Focusing on appearance may reduce tanning in young women

May 17, 2010

Focusing on the negative effects indoor tanning can have on appearance appears to reduce indoor tanning behavior, even among young women who report that they tan to relax or alleviate seasonal mood disorders, according to a report in the May issue of Archives of Dermatology.

Young people who use tanning beds may be at risk of and other skin cancers, according to background information in the article. Interventions to reduce risk often focus on motivational techniques to reduce tanning and other , such as not using sunscreen. "For example, it might be expected that a health-based intervention would work best for individuals who exhibit strong health-related motivations, while an appearance-focused intervention would be recommended for individuals primarily motivated by appearance concerns," the authors write.

Joel Hillhouse, Ph.D., of East Tennessee State University, Johnson City, and colleagues studied 430 adult female indoor tanners on one college campus. A total of 200 were randomly assigned to receive a booklet that included information about the history and current sociocultural context of tanning, along with the potentially damaging effects of tanning on the skin. The booklet also gave recommendations for reducing and offered healthier options to enhance appearance, including exercise, choosing fashion that does not require a tan or using sunless tanning products. The other 230 did not receive the booklet.

All participants were assessed for seasonal affective disorder and four pathological tanning motives: the feeling that one's tanning is out of control; evidence of tolerance to the effects of tanning; the belief that one's natural skin tone is unattractive and unappealing; or opiate-like reactions to tanning.

Tanning frequency was re-assessed six months after distributing the booklet. Overall, the booklet reduced tanning behaviors, even for participants who reported a pathological motive for tanning. "In other words, providing young patients who tan with information on the damaging effects of tanning on their appearance is effective even if they are addicted to tanning or using it to ameliorate depression symptoms," the authors write.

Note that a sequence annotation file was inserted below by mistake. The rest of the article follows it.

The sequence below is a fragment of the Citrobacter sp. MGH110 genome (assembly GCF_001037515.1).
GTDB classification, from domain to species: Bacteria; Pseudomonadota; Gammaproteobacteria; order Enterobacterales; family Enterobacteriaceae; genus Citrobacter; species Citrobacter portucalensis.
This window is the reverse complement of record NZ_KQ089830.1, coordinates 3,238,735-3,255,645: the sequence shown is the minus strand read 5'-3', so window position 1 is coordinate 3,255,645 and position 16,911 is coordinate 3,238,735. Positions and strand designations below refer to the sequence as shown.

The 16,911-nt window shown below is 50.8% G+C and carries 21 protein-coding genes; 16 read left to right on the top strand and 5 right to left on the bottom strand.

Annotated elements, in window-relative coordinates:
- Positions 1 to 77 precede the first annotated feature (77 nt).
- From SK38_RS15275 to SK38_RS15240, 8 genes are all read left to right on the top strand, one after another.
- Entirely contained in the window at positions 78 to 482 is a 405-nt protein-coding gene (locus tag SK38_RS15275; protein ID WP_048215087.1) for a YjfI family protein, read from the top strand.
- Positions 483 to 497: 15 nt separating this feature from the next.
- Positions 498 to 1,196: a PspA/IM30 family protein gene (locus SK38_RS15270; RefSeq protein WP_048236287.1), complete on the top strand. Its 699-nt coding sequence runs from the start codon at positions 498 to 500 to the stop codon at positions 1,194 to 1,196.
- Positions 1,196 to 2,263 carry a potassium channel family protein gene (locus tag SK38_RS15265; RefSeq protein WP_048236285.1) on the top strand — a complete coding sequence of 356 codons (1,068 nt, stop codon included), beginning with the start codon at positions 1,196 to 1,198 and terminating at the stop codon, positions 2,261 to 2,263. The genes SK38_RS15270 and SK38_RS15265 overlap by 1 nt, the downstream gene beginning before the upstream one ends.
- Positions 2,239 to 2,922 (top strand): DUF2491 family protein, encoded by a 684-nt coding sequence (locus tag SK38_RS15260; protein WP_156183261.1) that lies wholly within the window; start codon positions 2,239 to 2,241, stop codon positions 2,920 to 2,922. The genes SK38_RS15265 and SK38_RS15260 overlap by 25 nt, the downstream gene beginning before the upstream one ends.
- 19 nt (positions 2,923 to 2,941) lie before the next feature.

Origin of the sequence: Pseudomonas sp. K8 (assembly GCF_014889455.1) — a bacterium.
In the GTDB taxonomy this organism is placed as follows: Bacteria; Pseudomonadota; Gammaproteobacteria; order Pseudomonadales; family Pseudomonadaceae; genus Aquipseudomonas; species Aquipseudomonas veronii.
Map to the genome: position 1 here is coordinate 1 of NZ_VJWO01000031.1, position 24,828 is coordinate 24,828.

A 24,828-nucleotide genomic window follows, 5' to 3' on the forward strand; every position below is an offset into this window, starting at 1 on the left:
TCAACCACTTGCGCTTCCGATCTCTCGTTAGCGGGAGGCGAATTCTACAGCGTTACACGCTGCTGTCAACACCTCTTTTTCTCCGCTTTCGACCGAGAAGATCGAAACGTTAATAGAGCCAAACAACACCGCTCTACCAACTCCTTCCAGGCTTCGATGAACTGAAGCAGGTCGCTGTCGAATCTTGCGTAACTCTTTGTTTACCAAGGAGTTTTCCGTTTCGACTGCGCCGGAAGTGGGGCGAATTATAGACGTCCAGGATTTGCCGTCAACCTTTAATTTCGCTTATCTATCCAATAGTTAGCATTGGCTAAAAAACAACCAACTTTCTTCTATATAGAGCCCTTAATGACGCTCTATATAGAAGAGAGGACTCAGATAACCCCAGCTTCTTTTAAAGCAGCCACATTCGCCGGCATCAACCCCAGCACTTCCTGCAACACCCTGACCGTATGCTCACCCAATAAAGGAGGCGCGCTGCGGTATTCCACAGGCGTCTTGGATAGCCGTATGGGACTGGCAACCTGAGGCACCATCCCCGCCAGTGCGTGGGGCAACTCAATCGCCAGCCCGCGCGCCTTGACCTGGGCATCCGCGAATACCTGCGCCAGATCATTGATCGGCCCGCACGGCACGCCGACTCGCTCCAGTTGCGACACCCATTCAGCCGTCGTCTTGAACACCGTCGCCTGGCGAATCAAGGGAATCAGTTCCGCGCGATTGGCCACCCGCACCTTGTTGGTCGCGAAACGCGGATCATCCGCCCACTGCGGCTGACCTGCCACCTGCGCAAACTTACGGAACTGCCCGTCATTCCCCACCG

Tanners with pathological motives may also care about their appearance, the authors note. In addition, the appearance-focused booklet may have had unintended effects on non-appearance motivations. For instance, those who tan to relax or relieve stress may have become more anxious after reading about the potential harms of tanning.

"Emphasizing the appearance-damaging effects of UV light, both indoor and outdoor, to young patients who are tanning is important no matter what their pathological tanning behavior status," the authors conclude. "Still, tailored interventions may be able to better address some individual motivations for tanning and their relation to psychopathology. The best methods for delivering these powerful messages and for matching message communication to individual preferences remain to be explored so that this promising intervention approach to skin cancer prevention can have a wider impact across varied settings."

Explore further: Mobile tracking application may help users meet vitamin D requirements

More information: Arch Dermatol. 2010;146[5]:485-491.

Related Stories

Study suggests indoor tanning may be an addictive behavior

Apr 19, 2010

Individuals who have used indoor tanning facilities may meet criteria for addiction, and may also be more prone to anxiety symptoms and substance use, according to a report in the April issue of Archives of Dermatology.

Recommended for you

Using a shopping list may aid food desert residents

1 hour ago

For residents of areas with limited access to healthy foods, also known as food deserts, multiple barriers exist that amplify the health risks of living in those areas. Likewise, risks for poor diet and being overweight or ...

Perception of US care for the dying worsens

7 hours ago

Surveys of loved ones who lost elderly relatives show that the perception of the quality of care for the dying in the United States has worsened over the last decade. For all the health care industry has done to try to make ...

Expanded hospice improves care but raises Medicare costs

8 hours ago

A large new study in the New England Journal of Medicine examines the impact of growth in Medicare's hospice benefit among nursing home residents between 2004 and 2009. The researchers documented improvement in ind ...

Ivory Coast bans skin whitening creams

8 hours ago

Ivory Coast has banned skin whitening creams, which are widely used in west Africa, because of fears they cause lasting damage to health, the health ministry said Wednesday.

User comments : 0

Please sign in to add a comment. Registration is free, and takes less than a minute. Read more

Click here to reset your password.
Sign in to get notified via email when new comments are made.